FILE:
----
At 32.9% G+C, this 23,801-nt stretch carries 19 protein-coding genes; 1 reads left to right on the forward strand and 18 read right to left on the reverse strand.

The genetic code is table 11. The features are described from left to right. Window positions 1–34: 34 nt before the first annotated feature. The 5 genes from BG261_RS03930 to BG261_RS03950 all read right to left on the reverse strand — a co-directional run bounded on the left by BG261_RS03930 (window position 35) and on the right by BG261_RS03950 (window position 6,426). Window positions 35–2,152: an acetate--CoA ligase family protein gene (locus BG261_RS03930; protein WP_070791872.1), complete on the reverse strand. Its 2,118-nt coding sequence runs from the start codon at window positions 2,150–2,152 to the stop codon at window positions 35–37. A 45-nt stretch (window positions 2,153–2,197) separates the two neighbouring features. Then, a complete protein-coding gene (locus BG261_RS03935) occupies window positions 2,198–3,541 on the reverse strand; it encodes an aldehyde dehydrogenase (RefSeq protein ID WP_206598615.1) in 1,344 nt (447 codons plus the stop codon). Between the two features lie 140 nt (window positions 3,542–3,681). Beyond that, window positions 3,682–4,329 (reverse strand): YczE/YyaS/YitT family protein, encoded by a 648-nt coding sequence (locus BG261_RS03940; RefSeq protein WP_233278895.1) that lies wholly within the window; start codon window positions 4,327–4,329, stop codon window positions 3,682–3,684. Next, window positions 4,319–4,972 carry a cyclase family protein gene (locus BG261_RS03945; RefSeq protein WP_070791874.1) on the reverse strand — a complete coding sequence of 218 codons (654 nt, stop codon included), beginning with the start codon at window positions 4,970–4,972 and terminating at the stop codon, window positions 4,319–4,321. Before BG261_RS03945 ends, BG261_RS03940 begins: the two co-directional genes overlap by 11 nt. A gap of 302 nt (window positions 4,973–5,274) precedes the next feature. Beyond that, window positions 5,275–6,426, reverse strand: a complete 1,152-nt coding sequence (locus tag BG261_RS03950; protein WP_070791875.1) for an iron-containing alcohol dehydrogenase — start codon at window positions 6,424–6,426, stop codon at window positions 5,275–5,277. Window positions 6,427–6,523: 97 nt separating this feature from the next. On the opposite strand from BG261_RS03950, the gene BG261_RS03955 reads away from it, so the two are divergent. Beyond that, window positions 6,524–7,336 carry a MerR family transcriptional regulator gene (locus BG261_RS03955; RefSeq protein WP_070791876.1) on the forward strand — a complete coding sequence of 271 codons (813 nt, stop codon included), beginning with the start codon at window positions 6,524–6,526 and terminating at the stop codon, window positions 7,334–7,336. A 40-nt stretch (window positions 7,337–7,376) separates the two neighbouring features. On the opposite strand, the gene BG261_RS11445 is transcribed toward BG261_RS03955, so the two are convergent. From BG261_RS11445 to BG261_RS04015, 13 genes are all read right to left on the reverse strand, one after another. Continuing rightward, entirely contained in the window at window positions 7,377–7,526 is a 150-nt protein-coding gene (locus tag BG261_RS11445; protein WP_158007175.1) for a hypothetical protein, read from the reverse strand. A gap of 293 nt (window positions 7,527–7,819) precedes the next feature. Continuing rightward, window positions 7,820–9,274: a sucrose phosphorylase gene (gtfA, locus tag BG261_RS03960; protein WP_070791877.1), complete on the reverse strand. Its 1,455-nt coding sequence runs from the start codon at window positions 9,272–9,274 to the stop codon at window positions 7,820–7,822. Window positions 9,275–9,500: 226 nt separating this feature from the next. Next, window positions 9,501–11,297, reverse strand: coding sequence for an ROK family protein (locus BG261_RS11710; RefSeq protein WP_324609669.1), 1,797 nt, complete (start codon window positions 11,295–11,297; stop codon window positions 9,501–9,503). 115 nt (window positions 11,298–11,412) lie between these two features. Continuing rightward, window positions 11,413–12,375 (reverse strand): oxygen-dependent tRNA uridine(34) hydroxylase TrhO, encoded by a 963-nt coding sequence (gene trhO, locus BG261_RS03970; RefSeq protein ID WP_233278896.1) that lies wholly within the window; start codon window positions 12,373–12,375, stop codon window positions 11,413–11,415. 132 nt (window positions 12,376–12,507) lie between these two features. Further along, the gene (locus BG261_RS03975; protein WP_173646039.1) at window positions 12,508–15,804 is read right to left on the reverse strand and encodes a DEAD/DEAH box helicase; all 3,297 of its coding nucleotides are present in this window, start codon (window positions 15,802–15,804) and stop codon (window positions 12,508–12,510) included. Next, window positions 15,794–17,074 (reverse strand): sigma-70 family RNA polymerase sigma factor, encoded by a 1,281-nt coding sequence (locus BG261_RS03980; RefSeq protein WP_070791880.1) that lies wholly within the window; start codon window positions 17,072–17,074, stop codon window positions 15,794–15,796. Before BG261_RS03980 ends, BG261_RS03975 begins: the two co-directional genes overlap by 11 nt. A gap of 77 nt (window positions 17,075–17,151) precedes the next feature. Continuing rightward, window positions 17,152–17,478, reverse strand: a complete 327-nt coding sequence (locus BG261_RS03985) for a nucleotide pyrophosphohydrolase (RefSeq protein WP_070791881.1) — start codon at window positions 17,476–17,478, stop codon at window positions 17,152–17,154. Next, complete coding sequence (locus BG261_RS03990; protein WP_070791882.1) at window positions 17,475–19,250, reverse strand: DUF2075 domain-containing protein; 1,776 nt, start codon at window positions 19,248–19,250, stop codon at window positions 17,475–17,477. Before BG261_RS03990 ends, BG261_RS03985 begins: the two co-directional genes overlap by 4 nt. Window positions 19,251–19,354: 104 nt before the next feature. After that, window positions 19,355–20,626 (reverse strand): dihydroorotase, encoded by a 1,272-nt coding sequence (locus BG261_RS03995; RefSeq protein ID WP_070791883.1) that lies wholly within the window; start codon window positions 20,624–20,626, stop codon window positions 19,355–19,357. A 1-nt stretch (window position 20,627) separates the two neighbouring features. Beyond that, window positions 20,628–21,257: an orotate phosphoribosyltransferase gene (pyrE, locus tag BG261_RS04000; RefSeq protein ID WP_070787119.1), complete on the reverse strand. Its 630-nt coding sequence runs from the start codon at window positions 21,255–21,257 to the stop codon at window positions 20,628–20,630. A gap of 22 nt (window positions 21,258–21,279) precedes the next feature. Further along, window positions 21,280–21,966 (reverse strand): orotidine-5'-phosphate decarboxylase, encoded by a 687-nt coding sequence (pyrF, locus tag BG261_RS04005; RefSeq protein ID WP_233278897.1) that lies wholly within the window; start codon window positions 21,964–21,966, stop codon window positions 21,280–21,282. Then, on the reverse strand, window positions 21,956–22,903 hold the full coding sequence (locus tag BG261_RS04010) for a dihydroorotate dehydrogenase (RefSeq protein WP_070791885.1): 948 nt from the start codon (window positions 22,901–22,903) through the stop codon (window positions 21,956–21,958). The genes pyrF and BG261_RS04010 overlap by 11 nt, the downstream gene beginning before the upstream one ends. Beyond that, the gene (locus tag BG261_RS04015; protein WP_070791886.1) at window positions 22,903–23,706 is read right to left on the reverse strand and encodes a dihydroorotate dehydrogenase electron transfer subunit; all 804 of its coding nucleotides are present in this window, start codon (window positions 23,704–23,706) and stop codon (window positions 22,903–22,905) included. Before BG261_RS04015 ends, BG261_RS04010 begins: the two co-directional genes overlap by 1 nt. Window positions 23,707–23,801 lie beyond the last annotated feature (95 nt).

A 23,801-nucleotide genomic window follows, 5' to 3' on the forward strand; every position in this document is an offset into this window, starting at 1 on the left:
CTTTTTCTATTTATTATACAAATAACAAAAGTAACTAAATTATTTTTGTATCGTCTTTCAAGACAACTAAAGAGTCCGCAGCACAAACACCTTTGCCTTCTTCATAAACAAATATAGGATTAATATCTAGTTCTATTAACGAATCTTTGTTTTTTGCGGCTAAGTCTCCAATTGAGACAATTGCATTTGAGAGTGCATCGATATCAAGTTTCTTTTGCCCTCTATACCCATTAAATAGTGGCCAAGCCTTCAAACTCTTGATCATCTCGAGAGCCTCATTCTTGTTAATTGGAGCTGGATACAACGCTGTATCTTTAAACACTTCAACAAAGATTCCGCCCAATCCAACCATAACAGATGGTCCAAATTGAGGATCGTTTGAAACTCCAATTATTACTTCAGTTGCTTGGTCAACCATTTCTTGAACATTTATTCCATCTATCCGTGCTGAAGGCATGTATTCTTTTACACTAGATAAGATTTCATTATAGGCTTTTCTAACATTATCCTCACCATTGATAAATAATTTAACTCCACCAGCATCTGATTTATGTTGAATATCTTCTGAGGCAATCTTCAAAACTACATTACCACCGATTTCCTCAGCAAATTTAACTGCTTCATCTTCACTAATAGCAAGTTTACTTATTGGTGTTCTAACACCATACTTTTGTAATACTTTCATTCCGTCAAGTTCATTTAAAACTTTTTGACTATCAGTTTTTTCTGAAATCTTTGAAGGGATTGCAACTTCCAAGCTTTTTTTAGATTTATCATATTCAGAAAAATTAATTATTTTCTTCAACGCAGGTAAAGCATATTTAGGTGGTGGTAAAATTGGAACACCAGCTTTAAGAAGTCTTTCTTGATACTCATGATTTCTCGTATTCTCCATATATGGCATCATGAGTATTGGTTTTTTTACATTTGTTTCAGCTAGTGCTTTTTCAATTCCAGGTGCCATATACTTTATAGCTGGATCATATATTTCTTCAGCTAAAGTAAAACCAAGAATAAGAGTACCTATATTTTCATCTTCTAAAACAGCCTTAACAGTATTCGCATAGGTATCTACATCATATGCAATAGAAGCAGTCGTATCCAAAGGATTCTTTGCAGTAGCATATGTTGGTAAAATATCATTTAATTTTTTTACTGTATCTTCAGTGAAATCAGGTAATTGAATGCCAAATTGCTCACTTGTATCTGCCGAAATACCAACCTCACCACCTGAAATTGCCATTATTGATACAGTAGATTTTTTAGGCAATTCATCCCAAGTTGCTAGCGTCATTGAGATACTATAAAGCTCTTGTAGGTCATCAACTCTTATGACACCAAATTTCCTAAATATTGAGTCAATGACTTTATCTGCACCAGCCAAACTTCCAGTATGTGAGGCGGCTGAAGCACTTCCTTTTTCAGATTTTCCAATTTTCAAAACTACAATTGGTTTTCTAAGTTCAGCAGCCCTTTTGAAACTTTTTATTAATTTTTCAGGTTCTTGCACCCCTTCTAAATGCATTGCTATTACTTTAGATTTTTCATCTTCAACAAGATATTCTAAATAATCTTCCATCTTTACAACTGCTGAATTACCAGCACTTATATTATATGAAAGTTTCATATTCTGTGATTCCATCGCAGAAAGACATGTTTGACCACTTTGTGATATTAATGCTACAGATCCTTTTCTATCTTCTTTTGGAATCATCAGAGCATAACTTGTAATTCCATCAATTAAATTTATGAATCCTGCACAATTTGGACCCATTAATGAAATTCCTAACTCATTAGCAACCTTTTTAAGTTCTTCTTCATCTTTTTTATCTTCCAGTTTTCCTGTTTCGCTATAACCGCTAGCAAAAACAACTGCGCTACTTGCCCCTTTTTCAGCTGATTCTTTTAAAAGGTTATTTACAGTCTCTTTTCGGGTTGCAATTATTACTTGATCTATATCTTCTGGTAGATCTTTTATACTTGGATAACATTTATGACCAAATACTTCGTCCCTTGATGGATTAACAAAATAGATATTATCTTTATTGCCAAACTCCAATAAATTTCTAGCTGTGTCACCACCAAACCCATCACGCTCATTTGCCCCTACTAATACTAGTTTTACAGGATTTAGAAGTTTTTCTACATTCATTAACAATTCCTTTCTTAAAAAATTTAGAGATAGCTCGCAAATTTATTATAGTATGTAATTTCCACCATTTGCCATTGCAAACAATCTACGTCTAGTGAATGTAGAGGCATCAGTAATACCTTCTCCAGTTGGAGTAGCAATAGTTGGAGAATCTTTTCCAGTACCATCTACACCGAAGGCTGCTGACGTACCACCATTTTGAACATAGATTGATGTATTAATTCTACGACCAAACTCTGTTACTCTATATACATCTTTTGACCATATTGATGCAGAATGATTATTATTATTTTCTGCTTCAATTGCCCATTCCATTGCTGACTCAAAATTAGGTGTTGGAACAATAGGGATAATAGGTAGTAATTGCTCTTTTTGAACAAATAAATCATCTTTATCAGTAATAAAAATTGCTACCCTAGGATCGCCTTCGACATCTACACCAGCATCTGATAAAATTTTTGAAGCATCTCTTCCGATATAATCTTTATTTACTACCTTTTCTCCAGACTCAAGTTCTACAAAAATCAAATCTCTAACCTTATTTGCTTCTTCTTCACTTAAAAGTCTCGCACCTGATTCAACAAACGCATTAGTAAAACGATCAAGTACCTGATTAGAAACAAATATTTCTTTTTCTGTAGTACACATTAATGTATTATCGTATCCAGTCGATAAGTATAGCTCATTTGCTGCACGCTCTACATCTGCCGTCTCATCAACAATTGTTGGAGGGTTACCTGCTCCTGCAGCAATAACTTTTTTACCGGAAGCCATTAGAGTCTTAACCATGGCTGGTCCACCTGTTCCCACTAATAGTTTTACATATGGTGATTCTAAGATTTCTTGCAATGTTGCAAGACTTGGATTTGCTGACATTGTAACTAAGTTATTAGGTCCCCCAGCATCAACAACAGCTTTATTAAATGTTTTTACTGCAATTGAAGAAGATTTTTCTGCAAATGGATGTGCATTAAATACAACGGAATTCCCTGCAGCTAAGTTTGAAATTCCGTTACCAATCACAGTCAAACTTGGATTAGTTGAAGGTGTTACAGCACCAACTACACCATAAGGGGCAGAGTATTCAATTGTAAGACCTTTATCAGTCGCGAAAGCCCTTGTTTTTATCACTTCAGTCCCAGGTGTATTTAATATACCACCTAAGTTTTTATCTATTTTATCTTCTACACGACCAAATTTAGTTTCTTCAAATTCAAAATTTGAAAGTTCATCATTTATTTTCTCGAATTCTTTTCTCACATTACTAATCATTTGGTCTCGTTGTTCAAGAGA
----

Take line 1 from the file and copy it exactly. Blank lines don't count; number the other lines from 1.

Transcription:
At 32.9% G+C, this 23,801-nt stretch carries 19 protein-coding genes; 1 reads left to right on the forward strand and 18 read right to left on the reverse strand.